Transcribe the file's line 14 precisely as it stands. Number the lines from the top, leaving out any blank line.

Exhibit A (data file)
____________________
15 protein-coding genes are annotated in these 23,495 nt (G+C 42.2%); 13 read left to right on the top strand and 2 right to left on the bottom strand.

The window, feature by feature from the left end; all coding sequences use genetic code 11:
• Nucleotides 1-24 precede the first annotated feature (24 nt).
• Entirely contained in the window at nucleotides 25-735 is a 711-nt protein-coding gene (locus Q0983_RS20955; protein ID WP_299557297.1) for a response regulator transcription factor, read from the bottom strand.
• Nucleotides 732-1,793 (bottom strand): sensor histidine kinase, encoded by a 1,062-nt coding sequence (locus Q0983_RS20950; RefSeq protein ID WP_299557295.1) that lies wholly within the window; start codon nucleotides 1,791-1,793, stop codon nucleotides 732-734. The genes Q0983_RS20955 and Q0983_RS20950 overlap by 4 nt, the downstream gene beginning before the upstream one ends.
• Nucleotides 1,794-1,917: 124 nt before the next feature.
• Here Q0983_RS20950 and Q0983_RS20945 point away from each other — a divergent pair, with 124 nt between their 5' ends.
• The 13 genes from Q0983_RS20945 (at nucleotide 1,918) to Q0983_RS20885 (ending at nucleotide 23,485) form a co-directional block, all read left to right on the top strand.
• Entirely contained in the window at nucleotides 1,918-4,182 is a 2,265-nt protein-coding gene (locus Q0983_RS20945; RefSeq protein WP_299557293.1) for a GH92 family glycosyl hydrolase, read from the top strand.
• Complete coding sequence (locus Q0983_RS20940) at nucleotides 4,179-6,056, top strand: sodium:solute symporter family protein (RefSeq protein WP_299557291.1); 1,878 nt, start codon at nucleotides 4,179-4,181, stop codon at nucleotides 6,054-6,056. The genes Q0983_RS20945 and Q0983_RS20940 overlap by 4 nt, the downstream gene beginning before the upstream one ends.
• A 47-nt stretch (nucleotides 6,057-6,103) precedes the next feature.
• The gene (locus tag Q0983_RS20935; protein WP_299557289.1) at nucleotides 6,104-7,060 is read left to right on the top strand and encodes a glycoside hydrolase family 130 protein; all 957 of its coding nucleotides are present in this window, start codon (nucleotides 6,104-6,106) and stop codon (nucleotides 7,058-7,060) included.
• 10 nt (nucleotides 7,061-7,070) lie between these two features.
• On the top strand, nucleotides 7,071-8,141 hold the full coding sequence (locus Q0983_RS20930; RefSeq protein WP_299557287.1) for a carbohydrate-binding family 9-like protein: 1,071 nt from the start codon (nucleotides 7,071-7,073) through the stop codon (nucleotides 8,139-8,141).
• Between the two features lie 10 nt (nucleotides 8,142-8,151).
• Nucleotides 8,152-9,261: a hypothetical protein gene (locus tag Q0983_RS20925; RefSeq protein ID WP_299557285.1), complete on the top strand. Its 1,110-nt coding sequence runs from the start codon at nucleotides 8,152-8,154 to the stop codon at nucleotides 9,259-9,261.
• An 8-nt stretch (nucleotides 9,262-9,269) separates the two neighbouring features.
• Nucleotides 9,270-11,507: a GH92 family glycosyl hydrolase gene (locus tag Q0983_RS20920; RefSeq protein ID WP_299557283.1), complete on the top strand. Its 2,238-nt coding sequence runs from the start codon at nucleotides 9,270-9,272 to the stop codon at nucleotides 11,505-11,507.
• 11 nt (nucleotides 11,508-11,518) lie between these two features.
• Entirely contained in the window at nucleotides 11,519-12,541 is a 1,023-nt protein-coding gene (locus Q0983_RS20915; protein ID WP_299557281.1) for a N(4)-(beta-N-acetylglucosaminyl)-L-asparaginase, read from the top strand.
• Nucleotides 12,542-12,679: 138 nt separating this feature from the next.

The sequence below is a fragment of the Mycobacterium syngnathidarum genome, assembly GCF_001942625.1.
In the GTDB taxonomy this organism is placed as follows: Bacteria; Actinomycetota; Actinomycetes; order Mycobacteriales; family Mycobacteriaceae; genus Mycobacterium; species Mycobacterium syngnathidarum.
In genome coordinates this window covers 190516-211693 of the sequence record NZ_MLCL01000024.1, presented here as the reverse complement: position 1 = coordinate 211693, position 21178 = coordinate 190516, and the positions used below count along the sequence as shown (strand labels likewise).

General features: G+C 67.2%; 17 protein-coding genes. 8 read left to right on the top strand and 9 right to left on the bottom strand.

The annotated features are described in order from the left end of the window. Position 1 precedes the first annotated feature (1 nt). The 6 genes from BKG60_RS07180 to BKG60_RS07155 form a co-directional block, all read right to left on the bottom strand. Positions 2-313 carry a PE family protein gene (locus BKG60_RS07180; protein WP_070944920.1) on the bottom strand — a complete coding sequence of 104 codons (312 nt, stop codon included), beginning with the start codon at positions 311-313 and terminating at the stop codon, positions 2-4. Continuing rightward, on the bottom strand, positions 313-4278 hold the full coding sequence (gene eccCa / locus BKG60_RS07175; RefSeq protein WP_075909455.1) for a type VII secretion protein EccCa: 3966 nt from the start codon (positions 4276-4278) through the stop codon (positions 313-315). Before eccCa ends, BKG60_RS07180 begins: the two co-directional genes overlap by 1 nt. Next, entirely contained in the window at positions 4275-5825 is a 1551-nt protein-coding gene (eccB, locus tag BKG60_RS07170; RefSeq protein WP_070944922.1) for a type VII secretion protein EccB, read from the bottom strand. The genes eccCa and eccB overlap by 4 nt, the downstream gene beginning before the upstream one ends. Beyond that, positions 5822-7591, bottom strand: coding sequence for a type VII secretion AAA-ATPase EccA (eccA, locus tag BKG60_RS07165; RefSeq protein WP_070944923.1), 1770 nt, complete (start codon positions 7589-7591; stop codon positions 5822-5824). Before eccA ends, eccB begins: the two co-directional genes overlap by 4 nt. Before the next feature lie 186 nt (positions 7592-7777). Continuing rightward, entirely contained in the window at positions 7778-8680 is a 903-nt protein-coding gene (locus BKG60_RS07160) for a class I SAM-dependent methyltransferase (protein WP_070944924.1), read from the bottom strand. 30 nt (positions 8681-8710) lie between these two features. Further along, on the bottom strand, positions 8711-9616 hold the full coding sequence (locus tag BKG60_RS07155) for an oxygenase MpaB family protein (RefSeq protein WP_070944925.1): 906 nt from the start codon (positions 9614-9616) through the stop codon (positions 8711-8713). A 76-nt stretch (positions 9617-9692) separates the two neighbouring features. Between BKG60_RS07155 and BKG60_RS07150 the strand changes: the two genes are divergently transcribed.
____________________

• On the top strand, nucleotides 7,071-8,141 hold the full coding sequence (locus Q0983_RS20930; RefSeq protein WP_299557287.1) for a carbohydrate-binding family 9-like protein: 1,071 nt from the start codon (nucleotides 7,071-7,073) through the stop codon (nucleotides 8,139-8,141).